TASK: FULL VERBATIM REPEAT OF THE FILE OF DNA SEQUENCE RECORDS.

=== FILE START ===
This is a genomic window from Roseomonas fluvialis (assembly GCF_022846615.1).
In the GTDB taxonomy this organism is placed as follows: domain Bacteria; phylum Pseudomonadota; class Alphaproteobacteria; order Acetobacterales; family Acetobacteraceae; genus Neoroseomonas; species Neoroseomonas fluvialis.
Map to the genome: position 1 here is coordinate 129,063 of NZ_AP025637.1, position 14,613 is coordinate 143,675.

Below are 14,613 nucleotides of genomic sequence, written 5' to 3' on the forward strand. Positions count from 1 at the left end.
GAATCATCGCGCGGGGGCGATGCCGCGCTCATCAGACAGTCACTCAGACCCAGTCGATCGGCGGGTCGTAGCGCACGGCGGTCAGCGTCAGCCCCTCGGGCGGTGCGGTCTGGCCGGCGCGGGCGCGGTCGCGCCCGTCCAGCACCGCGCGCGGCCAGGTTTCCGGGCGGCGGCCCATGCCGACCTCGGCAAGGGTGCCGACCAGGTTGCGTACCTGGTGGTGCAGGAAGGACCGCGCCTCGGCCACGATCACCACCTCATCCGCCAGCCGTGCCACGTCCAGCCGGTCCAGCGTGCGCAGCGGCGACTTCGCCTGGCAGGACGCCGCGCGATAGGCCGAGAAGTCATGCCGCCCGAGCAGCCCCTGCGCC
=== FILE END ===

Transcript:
This is a genomic window from Roseomonas fluvialis (assembly GCF_022846615.1).
In the GTDB taxonomy this organism is placed as follows: domain Bacteria; phylum Pseudomonadota; class Alphaproteobacteria; order Acetobacterales; family Acetobacteraceae; genus Neoroseomonas; species Neoroseomonas fluvialis.
Map to the genome: position 1 here is coordinate 129,063 of NZ_AP025637.1, position 14,613 is coordinate 143,675.

Below are 14,613 nucleotides of genomic sequence, written 5' to 3' on the forward strand. Positions count from 1 at the left end.
GAATCATCGCGCGGGGGCGATGCCGCGCTCATCAGACAGTCACTCAGACCCAGTCGATCGGCGGGTCGTAGCGCACGGCGGTCAGCGTCAGCCCCTCGGGCGGTGCGGTCTGGCCGGCGCGGGCGCGGTCGCGCCCGTCCAGCACCGCGCGCGGCCAGGTTTCCGGGCGGCGGCCCATGCCGACCTCGGCAAGGGTGCCGACCAGGTTGCGTACCTGGTGGTGCAGGAAGGACCGCGCCTCGGCCACGATCACCACCTCATCCGCCAGCCGTGCCACGTCCAGCCGGTCCAGCGTGCGCAGCGGCGACTTCGCCTGGCAGGACGCCGCGCGATAGGCCGAGAAGTCATGCCGCCCGAGCAGCCCCTGCGCC